The latest initiative of WHP is under a publically-funded innovation called the Patient Provider Support Agency (PPSA) project. It focuses on implementing TB prevention and treatment interventions with extensive government support thereby marking an important milestone in the health sector for scaled-up, sustainable programming. The PPSA model replicates on a much larger scale the design of the Public Private Interface Agency (PPIA) project which WHP implemented earlier with support from the Bill and Melinda Gates Foundation. The PPIA project demonstrated in one district of Bihar (Patna, 6.5 million population) how integrating various stakeholders through a digital platform could achieve high impact and efficiency. (The good results of the Patna project prompted the central government to expand the model to over 50 locations across the country.)
The Bihar PPSA project, set to begin on April 1, 2020 was delayed due to the COVID-19 pandemic and was officially launched on June 1, 2020. The three-year project aims to treat 147,090 patients but the open-ended provision enables higher impact and earnings if a more efficient implementation is able to generate higher caseloads.
Despite the COVID-19 restrictions under lockdown, it has got off to an encouraging start and delivered notifications against target of until . Field work was disrupted during the first wave of COVID and more seriously during the second wave when many providers fell victim to the virus leading to shutdown of clinics compounded by movement restrictions in the field. The Bihar project has scale since the eight districts that make the project area are home to 36 million population. Amounts reimbursed per case are adequate to meet all operational costs. Similar work has started in two districts of Punjab (Patiala and Amritsar, population 4.4 million) and one of Odisha (Sambalpur, population 1.4 million). The Punjab project is contracted to identify and treat 10,000 cases in two years. Sambalpur district PPSA MOU was signed on June 8, 2021 and aims to diagnose and treat 2400 TB patients over three years.
Since all the projects are born out of a central government initiative, they have a similar design. The implementing agencies are selected through a bidding process in which experienced entities from the commercial and non-profit sectors are awarded the contract for two to five years on a pre-agreed reimbursement amount per case.
The PPSA approach validates WHP’s long-held belief that the foundational premise of a scale-up project should be that it is over only when the problem it seeks to address is over. However, most donor-supported projects end when the funding runs out. To remedy this, WHP has been advocating the active participation of the government right from outset of demonstration projects to create ownership which will make transition to a sustainable programme more likely since governments will always maintain interest and allocate resources for such interventions. The PPSA innovation not only attracts government support to strengthen field processes, it also creates an enabling environment for which the government’s supplementary support is available for patient welfare.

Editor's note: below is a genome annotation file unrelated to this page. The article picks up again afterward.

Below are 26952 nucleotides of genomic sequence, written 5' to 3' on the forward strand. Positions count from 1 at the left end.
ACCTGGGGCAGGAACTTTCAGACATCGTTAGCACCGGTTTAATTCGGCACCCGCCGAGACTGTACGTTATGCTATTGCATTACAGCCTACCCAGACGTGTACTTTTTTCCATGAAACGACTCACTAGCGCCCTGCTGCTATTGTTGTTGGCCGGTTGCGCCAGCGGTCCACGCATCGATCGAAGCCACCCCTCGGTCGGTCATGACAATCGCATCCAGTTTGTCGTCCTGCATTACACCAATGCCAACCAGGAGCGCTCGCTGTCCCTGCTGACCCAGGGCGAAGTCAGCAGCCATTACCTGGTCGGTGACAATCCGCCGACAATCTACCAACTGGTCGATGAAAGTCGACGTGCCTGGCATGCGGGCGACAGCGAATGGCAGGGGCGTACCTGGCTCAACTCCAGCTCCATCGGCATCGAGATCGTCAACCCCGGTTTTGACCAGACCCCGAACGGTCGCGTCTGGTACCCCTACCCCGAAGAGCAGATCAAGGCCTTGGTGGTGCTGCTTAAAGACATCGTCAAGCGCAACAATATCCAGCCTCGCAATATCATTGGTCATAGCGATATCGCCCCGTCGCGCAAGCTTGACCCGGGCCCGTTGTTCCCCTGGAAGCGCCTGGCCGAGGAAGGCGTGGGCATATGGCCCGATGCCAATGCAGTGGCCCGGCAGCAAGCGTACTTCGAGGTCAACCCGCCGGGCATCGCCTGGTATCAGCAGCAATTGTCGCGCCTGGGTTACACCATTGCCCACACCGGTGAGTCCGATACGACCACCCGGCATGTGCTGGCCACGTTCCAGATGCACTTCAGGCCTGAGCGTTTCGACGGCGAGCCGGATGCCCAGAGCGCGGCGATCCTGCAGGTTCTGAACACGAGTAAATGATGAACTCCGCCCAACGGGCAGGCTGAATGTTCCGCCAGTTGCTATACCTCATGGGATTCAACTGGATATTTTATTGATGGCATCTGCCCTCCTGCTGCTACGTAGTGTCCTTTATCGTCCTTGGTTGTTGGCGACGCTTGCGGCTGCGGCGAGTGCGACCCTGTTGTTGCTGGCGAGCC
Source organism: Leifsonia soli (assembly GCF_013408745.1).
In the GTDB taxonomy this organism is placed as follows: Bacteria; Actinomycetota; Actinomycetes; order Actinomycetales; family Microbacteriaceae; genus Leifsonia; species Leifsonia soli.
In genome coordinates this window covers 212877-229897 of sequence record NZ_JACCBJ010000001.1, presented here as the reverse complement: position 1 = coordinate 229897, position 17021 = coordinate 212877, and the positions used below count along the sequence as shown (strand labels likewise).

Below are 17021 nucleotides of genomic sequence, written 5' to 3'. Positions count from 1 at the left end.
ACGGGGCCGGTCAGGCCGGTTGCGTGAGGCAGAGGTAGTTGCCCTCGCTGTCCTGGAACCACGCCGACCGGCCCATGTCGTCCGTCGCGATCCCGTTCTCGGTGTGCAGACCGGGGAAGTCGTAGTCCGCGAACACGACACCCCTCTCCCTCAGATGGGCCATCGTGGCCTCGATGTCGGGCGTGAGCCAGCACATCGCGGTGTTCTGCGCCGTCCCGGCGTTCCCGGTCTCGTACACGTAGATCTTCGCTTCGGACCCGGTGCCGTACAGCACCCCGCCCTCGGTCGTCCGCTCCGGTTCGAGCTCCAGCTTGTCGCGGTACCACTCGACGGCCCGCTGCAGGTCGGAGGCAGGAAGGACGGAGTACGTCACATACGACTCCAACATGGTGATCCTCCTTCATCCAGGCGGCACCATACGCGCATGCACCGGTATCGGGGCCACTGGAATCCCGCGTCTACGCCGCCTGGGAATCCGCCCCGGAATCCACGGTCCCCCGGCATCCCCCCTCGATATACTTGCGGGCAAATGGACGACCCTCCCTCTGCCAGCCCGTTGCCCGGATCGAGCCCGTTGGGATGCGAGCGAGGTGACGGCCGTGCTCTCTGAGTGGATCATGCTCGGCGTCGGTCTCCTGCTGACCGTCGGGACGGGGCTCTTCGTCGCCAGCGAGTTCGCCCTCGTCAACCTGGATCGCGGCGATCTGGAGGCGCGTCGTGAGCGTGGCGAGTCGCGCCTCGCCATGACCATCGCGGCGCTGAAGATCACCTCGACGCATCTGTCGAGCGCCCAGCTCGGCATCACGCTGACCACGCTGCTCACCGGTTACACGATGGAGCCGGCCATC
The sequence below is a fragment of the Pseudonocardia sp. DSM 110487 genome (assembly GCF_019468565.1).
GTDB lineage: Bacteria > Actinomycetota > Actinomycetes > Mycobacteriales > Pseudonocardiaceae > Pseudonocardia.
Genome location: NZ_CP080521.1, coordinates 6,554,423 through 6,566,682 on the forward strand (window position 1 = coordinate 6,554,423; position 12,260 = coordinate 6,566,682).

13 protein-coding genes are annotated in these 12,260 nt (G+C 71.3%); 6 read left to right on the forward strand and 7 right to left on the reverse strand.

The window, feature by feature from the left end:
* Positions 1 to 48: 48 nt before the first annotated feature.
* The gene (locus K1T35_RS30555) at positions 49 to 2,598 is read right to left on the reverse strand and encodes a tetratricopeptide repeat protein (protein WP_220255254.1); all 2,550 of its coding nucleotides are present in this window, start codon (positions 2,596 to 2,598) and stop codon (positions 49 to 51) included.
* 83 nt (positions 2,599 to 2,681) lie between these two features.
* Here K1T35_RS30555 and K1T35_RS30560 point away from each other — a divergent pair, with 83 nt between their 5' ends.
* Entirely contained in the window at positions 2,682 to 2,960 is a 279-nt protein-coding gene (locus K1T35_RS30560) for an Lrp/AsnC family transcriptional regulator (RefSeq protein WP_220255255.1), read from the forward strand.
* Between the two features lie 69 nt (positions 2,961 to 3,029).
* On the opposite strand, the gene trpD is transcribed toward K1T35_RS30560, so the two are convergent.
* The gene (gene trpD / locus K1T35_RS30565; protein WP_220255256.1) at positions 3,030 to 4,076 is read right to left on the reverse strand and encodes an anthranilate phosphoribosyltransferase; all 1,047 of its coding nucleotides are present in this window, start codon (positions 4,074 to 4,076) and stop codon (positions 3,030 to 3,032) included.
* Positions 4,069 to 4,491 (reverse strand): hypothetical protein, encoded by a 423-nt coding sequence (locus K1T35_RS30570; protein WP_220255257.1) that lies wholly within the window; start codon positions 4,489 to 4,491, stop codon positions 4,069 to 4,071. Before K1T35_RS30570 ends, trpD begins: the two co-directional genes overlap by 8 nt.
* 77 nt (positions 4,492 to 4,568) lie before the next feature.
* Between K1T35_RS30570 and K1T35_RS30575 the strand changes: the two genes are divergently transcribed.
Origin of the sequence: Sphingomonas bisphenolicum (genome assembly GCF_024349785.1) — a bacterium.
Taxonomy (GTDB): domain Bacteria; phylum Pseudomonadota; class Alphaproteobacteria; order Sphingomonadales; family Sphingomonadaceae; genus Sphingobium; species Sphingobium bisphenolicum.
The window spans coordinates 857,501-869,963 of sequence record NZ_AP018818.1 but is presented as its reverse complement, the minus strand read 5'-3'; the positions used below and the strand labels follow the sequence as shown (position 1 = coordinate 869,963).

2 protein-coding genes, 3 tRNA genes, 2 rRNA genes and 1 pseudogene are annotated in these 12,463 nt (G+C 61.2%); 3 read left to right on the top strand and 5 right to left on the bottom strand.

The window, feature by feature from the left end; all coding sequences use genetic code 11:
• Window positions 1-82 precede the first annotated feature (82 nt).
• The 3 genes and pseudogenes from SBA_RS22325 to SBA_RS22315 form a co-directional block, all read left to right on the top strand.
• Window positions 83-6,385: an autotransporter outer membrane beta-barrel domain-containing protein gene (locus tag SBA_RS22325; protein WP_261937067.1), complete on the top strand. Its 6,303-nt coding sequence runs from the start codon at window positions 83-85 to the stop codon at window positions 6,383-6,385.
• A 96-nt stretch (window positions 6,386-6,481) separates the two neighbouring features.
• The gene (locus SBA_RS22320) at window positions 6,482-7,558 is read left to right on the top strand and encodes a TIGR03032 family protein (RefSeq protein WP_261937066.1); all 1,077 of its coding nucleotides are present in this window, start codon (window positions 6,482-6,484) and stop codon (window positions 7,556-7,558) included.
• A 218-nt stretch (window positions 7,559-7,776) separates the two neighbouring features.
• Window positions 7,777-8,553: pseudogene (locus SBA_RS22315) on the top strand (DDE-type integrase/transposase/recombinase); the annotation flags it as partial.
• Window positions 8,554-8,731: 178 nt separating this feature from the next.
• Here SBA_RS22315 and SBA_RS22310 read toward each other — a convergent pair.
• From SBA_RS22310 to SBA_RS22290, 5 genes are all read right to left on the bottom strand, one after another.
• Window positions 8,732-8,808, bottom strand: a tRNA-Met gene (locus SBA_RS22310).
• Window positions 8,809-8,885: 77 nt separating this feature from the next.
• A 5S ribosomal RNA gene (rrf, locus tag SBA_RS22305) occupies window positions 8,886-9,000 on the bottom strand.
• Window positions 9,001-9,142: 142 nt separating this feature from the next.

The financial commitments of the government through PPSA can be significant. In Bihar, for instance, WHP during the three-year tenure will receive Rs 42 crore ($6 million) in direct reimbursement. In addition, the state government will provide, on the basis of inputs from WHP, free medicines and a monthly nutrition allowance to patients, incentives to doctors and their staff, and also underwrite the cost of the highly sophisticated and expensive GenExpert tests. All these will cost an additional Rs 173 crore ($24.85 million) taking the total value of the project to Rs 215.8 crore ($30.85 million) in three years. Similarly in Punjab, WHP during two-year period will receive Rs 2.47 crore ($0.34 million) in direct funding and an additional Rs 7.6 crore ($1.04 million) for patient support and incentives to medical personnel making a total value of Rs.10.07 crore ($1.38 million). In Sambalpur, the corresponding amounts are an estimated Rs.1.1 crore ($130,000) and Rs 1.5 crore ($200,000) totalling to a value of Rs 2.6 crore ($330,000).
In Bihar, where over 80% of the population lives in villages, WHP is setting up special processes to identify and treat patients from rural areas despite difficulties posed by low resources, weak infrastructure and higher levels of poverty. In Punjab too, a significant proportion of the cases is likely to be rural since the project districts have 52% of the population in villages.
Sambalpur district PPSA MOU was signed on June 8, 2021 and with aims to diagnose and treat 2400 TB patients over three years. The implementation of project started from 15th July 2021 and till 20th September 2021, total of 60 providers have been mapped and 64 notifications were done.
These projects will enable WHP to forge a stronger relationship with the state governments on an ongoing basis since it is essential for coordination for timely payments on which the project crucially hinges. WHP is also a member of the sub-group set up by the Central Ministry for revision of national guidelines on partnership with non-governmental organisations in which lessons from the PPSA project has been used to refine the processes.
WHP welcomes the opportunity to collaborate to implement this commitment.
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